Moving and relocation are often a necessity for families in Irvine, CA, but the situation can become more complicated for a separated couple. Parents who have a custody arrangement for their children must follow certain court procedures when planning to move. If their co-parent objects to the relocation, then the moving parent must get approval from the court to relocate with their children. The court holds the child’s interests as its main priority when making any decision involving children.
This is a fairly complex legal issue that can be emotionally upsetting for many families. Even when both parents disagree, they may be genuinely defending their child’s interests. A relocation can even lead to a modification of child custody. Working with an attorney is often important to advocate for your interests during a relocation request.
Our attorneys can help your family, whether you are filing a request for relocation or contesting a relocation in Irvine and the Orange County area. At Quinn & Dworakowski, LLP, we have over 40 years of experience representing families in family court. We know how much these cases mean to your family and how the outcome can affect your life. That’s why we use that experience to fight for your and your child’s interests. We want to help protect your family’s future and fight for the ideal outcome of your relocation case.
If both parents have joint physical custody, either parent who wishes to relocate must prove that it is in the child’s interests and to their benefit.
Frequently, the parent requesting relocation is the sole custodial parent. They generally have the right to move with their child as long as they notify the other parent. However, if their co-parent disagrees with the relocation, they can file with the court to prove that the relocation is not in the child’s interests. A custodial parent can move with their child if:
However, a non-custodial parent can contest the relocation in court. The court will deny the custodial parent’s relocation request if it believes that:
If the move is over a significant distance, a court may determine that it is not in the child’s interests.
The court reviews several aspects of your situation when deciding whether to grant a relocation request. This includes:
The court will also consider these factors:
How the court determines a relocation request is very dependent on your unique situation. A family law attorney can help you determine how the law is likely to impact your family.
In many relocation cases, both parents are looking out for their child’s interests. However, there are cases where the custodial parent is moving to spite the non-custodial parent. They may want to prevent their co-parent from spending time with their children. Likewise, a non-custodial parent may also contest a move out of spite or to make things harder for their co-parent.
In any situation, your relocation case is going to be unique. The most effective way to petition the court and fight for your child’s interests is with an attorney experienced in family law. Your attorney can help you file your petition with the court. They can also ensure that you meet legal deadlines and consider all the options available to you.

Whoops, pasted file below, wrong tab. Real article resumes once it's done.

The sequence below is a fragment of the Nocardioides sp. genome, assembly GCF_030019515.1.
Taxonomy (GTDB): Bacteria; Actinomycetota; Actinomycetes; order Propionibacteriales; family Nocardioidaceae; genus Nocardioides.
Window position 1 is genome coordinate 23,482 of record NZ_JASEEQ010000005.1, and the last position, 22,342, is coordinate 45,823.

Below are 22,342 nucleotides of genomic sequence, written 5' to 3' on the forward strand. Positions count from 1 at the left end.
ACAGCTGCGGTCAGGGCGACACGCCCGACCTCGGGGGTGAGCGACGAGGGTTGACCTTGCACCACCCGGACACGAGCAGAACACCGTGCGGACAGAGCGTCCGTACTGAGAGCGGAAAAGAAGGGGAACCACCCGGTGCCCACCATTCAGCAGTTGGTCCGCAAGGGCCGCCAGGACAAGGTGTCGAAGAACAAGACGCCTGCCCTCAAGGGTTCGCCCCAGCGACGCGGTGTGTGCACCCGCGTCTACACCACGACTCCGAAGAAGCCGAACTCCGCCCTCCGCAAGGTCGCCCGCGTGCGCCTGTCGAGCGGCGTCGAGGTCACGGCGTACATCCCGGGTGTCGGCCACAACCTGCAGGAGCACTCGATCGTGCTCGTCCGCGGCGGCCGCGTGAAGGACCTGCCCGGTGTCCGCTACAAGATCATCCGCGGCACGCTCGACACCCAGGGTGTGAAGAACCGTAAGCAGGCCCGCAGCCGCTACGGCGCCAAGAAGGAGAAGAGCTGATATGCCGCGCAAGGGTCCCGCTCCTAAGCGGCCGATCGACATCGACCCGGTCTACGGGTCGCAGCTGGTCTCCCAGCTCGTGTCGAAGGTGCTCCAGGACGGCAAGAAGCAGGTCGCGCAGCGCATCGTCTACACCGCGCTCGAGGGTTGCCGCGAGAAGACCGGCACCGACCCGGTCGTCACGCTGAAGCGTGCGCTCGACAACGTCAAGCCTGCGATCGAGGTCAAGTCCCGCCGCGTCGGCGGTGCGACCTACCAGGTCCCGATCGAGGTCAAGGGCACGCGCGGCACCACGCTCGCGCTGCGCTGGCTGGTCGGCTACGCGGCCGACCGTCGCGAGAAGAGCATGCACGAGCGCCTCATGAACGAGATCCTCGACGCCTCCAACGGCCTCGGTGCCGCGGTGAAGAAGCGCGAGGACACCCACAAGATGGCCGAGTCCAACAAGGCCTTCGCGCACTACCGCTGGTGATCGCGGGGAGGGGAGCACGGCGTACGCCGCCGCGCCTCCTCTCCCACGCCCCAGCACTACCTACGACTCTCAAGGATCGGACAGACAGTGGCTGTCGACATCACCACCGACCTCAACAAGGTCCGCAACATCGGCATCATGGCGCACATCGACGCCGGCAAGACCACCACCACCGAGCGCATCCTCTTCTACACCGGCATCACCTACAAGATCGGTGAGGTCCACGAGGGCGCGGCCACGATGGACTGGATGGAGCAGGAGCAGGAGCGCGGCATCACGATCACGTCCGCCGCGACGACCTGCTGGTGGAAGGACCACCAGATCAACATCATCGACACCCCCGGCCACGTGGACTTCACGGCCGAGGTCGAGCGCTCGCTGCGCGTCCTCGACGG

A: The court prefers when parents have joint custody of their children, but this requires a lot of work from both parents. A joint custody parenting plan is not always going to be a perfect 50/50 split. What’s important is that both parents cooperate on a co-parenting schedule that allows them both to spend significant time with their children. This shows that both parents are willing to work together for their child’s interests.
A: A parent who has sole custody of a child has the presumptive right to move with that child. The court assumes that the parent and child can relocate and will determine how to change the custody order to reflect the move. The court may prevent the move if it believes it is harmful for the child or if the other parent can prove that the move is not in the child’s interests.
A: For a parent to be involuntarily stripped of their parental rights, the other parent must file with the court. They must prove that their co-parent is unfit to be a parent. There are several reasons that may be grounds for terminating parental rights. This includes:
A: Your relocation request must show how the move benefits your child. This may include improved educational opportunities, moving closer to a familial support system, or a job change that allows you to provide for your children. Wanting to be further away from your co-parent is a bad reason for a move and will make it less likely that the court grants your relocation. If your co-parent is dangerous or abusive, this needs to be proven in court. In that case, relocation can be beneficial for your child.
At Quinn & Dworakowski, LLP, our attorneys have worked for more than 40 years supporting families during difficult cases. Contact us today to see how we can help with your relocation case.
"*" indicates required fields